Battle Creek woman feeds spirit as painter and pastor

Nicole L.V. Mullis
Battle Creek Enquirer

Battle Creek — Ministers are called. Artists are born.

Sue Trowbridge is a pastor and a painter. She knows about heaven’s calls and natural gifts. She’s even seen heaven and nature sing. What she didn’t understand was how to be both.

“My dad always said, ‘We knew Susie was going to be an artist, because she started on the wall, in the crib, with you-know-what.’ ” Trowbridge laughs. “I really was born to paint. I feel that is my nature.”

She graduated from the College for Creative Studies in Detroit, but not to paint.

“I didn’t understand how I could make money as an oil painter,” said Trowbridge. “So I became a jeweler.”

Trowbridge received her first call to the ministry as a 19-year-old camp counselor. She was listening to a counselor sing a song of praise to Jesus by a lake.

The call came again at 27, this time through prayer, but Trowbridge wasn’t ready. The final call came at 29, as Trowbridge was reading about a woman minster.

“It just hit me that God was saying, ‘This is what I want you to do,’ ” said Trowbridge.

Trowbridge quit her job and headed to Boston University to earn her master’s in divinity.

The workload was intense. Trowbridge was struggling. A counselor advised her to replace a theology course with an art class. Trowbridge did, enrolling in a jewelry class she was qualified to teach. Soon, she was painting again, and it made all the difference.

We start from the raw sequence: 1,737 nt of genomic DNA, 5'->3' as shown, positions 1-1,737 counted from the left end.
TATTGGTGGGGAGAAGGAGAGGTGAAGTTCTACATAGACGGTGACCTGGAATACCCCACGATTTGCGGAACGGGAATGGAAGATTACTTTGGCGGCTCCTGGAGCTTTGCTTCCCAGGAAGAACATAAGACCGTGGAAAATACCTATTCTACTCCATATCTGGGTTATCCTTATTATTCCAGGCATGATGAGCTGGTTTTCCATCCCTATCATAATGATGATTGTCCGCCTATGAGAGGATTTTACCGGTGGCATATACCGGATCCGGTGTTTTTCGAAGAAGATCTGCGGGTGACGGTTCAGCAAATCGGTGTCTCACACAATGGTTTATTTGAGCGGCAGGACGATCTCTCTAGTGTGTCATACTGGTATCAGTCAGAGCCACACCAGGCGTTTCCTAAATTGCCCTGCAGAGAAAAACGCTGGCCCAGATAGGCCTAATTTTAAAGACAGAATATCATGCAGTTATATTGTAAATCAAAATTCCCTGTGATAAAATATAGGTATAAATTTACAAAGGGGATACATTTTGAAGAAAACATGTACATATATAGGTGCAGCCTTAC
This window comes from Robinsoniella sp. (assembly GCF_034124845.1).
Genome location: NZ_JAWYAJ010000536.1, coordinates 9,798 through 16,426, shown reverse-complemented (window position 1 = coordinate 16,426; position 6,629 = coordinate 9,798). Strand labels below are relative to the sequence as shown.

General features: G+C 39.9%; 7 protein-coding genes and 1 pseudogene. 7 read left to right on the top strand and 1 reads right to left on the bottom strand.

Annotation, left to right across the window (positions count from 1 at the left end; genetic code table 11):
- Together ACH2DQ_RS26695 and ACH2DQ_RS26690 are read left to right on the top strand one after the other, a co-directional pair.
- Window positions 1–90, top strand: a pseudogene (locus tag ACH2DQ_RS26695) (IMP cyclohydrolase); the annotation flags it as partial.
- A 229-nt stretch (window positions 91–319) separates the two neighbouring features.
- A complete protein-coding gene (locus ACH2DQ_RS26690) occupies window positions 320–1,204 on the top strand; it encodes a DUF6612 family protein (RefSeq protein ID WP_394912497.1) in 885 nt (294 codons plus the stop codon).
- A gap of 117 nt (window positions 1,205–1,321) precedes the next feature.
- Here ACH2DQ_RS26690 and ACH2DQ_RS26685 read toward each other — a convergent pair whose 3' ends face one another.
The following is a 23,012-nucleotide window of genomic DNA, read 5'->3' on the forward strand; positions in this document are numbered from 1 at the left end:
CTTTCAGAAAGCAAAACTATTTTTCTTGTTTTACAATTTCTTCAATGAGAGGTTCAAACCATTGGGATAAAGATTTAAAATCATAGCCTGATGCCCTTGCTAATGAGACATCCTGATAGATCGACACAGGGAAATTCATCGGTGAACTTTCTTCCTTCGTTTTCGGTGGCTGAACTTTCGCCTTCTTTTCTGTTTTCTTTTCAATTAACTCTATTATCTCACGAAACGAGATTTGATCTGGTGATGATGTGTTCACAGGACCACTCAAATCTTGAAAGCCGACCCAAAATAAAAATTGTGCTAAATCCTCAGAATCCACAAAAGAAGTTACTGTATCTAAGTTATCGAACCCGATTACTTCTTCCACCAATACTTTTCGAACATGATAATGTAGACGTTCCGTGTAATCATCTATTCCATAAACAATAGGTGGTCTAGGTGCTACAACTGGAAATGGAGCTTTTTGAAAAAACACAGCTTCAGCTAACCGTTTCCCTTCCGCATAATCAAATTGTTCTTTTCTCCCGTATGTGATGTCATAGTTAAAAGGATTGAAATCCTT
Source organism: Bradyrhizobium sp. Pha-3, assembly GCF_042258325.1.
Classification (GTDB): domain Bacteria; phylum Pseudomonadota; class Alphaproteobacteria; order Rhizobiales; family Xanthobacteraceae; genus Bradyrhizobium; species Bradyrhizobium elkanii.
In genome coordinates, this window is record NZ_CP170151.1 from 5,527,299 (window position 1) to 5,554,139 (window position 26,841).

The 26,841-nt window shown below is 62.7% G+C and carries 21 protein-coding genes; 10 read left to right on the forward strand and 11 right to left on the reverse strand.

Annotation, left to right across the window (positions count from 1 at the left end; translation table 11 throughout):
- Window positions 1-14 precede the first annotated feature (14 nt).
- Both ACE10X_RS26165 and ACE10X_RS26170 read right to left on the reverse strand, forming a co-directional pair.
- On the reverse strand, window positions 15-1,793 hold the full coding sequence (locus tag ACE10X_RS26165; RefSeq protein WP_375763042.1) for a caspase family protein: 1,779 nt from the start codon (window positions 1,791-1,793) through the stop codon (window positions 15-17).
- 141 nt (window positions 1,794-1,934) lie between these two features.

Trowbridge finished her masters and began life in the ministry, first in Boston, and then in Michigan. Art took a backseat. After 17 years, it all but stopped.

Trowbridge was depressed, but didn’t know why. Her husband knew, and drove her to the Art Center of Battle Creek to take a painting class. Again, it made all the difference.

Then, after witnessing the effect Mary Cassatt’s artwork had on her young son, Trowbridge had an epiphany.

“The influence you have with your art for God will have more influence than your sermons do for God, so take it seriously,” said Trowbridge.

Trowbridge left the ministry to paint full time, creating art that speaks to “a spiritual reality instead of a physical reality.”

When her son graduated high school, Trowbridge returned to the pulpit, but only part time.

She understood there are no hobbies with God.